EPA, the U.S. Department of Agriculture, and the U.S. Food and Drug Administration, announced the “National Strategy for Reducing Food Loss and Waste and Recycling Organics” as part of the whole-of-government approach to tackle climate change, feed people, address environmental justice, and promote a circular economy. The strategy released provides tangible goals that the U.S. government partners along with retailers and consumers can work toward to help further prevent the loss and waste of food, increase recycling of food and other organic materials to support a more circular economy for all, reduce greenhouse gas emissions, save households and businesses money, and build cleaner, healthier communities.

“USDA is committed to reducing food loss and waste, facilitating many programs and activities to assist farmers, producers, communities and businesses,” said U.S. Agriculture Secretary Tom Vilsack.“This National Strategy charts a course to reduce our nation’s food loss and waste by 50% by 2030, and I am proud of the actions outlined for USDA and our Federal partners. Everyone has a role to play in reducing food loss and waste, and I hope that these federal commitments will inspire and catalyze action in the private sector and communities around the US.”

“The FDA is committed to completing the actions outlined in the National Strategy that incentivize and encourage food loss and waste prevention and organics recycling,” said FDA Commissioner Robert M. Califf, M.D. “Along with the FDA, USDA and EPA efforts, U.S. consumers and retailers play an important role in meeting the National Strategy’s goal of reducing food loss and waste by 2030. As part of the release of this Strategy, the FDA has made important resources available to guide, support, and accelerate their food loss and waste activities including the 2022 Food Code, Tips to Reduce Food Waste and the Food Loss and Waste Social Media Toolkit. We encourage all stakeholders to take advantage of these resources as we work together to reduce food loss and waste.”

Recent EPA research shows that 58% of methane emissions released to the atmosphere from landfills are from food waste. Each year in the U.S., food loss and waste create potent greenhouse gas pollutants equal to the emissions of 60 coal-fired power plants. The strategy aims to prevent and divert organic waste from landfills to reduce GHG emissions and highlights opportunities, especially where there are environmental justice concerns, to build community-scale organics recycling infrastructure, reduce pollution and create jobs.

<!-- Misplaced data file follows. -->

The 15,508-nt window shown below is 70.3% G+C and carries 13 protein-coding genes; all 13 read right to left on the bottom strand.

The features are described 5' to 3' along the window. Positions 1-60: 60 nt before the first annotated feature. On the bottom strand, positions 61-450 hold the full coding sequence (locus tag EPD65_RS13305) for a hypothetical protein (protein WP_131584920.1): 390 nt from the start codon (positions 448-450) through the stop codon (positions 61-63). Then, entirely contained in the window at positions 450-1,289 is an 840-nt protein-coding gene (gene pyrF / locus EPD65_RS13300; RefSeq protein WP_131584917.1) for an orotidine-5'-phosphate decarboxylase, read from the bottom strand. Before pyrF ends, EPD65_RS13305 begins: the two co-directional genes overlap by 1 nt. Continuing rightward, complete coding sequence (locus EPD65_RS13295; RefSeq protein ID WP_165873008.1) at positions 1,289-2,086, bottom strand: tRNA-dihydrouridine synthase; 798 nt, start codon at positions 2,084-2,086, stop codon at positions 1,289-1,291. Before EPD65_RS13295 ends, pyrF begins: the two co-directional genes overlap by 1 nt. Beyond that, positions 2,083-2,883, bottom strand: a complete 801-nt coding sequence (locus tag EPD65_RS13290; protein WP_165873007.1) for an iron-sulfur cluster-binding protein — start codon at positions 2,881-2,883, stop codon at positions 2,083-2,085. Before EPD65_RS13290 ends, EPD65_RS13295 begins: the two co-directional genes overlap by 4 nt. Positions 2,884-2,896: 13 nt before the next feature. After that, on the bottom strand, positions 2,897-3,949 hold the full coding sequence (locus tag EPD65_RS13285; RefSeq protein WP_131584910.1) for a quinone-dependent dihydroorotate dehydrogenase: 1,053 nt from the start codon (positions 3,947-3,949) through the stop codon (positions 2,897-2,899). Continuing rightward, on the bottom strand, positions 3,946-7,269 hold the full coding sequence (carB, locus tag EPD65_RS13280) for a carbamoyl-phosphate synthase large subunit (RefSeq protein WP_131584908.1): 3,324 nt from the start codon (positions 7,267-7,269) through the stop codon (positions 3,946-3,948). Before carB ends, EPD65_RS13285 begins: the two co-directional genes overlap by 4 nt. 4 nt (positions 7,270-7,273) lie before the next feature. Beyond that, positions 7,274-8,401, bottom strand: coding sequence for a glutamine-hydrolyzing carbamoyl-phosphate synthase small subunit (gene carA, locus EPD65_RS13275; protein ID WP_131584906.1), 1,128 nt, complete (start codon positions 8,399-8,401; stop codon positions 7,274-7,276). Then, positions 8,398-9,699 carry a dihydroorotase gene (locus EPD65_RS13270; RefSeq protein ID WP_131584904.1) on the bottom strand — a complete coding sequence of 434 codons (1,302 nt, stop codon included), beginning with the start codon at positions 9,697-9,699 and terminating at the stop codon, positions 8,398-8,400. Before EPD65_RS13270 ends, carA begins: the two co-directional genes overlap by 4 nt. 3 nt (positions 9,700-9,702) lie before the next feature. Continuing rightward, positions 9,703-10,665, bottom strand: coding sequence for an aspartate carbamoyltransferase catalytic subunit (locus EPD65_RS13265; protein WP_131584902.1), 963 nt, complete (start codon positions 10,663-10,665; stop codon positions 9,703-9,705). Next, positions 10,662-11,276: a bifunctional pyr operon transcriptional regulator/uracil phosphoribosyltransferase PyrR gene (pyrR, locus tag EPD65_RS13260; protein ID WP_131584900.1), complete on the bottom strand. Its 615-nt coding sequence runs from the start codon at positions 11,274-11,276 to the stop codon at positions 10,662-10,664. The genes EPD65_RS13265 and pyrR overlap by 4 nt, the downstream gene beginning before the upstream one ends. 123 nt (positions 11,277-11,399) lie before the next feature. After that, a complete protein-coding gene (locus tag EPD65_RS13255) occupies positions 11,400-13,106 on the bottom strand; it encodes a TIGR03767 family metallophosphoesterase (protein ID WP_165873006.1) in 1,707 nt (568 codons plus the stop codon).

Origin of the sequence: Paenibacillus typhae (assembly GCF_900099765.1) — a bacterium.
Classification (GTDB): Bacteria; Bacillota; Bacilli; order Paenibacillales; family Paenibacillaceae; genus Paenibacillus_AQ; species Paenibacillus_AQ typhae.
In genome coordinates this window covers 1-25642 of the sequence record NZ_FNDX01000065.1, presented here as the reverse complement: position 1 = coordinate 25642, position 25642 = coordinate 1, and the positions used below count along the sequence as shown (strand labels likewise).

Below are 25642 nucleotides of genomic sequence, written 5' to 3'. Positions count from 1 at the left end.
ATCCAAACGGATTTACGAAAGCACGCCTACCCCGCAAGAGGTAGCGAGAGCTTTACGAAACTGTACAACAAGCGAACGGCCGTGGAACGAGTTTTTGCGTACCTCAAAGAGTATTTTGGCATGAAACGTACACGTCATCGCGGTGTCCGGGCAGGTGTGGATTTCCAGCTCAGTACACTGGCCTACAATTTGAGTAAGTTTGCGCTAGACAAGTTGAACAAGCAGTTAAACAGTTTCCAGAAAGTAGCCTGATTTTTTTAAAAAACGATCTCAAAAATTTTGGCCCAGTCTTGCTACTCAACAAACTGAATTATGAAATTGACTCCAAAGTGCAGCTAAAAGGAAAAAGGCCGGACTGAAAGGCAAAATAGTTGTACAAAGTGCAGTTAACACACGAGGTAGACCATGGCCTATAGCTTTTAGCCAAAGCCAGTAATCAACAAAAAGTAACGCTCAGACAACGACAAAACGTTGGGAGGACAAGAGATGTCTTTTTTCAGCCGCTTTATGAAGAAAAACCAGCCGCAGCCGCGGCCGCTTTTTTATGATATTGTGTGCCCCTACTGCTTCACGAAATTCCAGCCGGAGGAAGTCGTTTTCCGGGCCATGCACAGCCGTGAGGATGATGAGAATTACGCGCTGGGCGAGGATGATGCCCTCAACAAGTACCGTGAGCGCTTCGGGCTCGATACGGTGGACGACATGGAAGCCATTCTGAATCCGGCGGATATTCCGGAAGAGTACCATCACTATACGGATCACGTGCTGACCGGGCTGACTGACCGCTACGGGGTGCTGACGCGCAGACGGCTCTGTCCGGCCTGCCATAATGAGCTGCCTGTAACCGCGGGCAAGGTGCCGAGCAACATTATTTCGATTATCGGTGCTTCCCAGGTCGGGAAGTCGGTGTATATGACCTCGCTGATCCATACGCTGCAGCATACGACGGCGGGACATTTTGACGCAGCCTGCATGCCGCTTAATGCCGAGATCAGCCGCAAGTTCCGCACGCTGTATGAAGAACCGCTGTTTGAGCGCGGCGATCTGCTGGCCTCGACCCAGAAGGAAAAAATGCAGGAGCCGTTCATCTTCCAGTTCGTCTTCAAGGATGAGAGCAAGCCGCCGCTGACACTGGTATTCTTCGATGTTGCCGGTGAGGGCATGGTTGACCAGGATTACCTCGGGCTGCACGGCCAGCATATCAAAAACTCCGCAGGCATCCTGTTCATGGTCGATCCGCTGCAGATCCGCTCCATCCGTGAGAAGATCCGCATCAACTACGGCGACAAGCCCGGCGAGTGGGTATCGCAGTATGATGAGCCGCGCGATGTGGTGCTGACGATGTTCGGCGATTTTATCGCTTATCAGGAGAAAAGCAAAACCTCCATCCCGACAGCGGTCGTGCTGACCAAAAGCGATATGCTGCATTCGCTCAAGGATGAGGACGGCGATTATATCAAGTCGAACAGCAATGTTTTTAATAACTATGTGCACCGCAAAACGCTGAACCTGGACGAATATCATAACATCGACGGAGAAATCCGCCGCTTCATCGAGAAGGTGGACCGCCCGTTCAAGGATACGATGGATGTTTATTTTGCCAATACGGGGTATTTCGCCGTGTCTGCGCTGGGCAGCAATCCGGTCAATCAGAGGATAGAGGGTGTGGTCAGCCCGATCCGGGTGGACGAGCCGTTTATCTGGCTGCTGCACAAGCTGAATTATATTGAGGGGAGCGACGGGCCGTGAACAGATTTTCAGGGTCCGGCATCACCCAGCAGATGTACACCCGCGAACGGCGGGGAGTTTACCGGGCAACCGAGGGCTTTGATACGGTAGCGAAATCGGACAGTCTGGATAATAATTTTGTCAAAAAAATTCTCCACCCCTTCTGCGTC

The strategy drives progress toward the National Food Loss and Waste Reduction Goal to reduce the loss and waste of food by 50% by 2030. In 2021, EPA updated its U.S. baseline to align the 2030 goal with the United Nations’ Sustainable Development Goal Target 12.3, which aims to reduce the amount of food from food retail, food service, and households that has been removed from the human supply chain. In addition, this goal supports the U.S. Methane Emissions Reduction Action Plan. Because methane is both a powerful GHG and short-lived compared to carbon dioxide, achieving significant reductions to food loss and waste would have a rapid and significant effect on reducing GHG emissions.

The strategy highlights four objectives:

Objective 1: Prevent food loss.

Objective 2: Prevent food waste.

Objective 3: Increase the recycling rate for all organic waste.

Objective 4: Support policies that incentivize and encourage the prevention of food loss and waste and organics recycling.

For each objective, the strategy highlights actions that EPA, FDA, or USDA could take. Examples of specific EPA actions include:

  • Develop and lead a national consumer education and behavior change campaign.
  • Test innovative approaches to reducing food waste across the supply chain.
  • Support the development of additional organics recycling infrastructure through grants and other assistance for all communities, and especially those that are underserved.
  • Expand the market for products made from recycled organic waste.
For more information, visit www.epa.gov.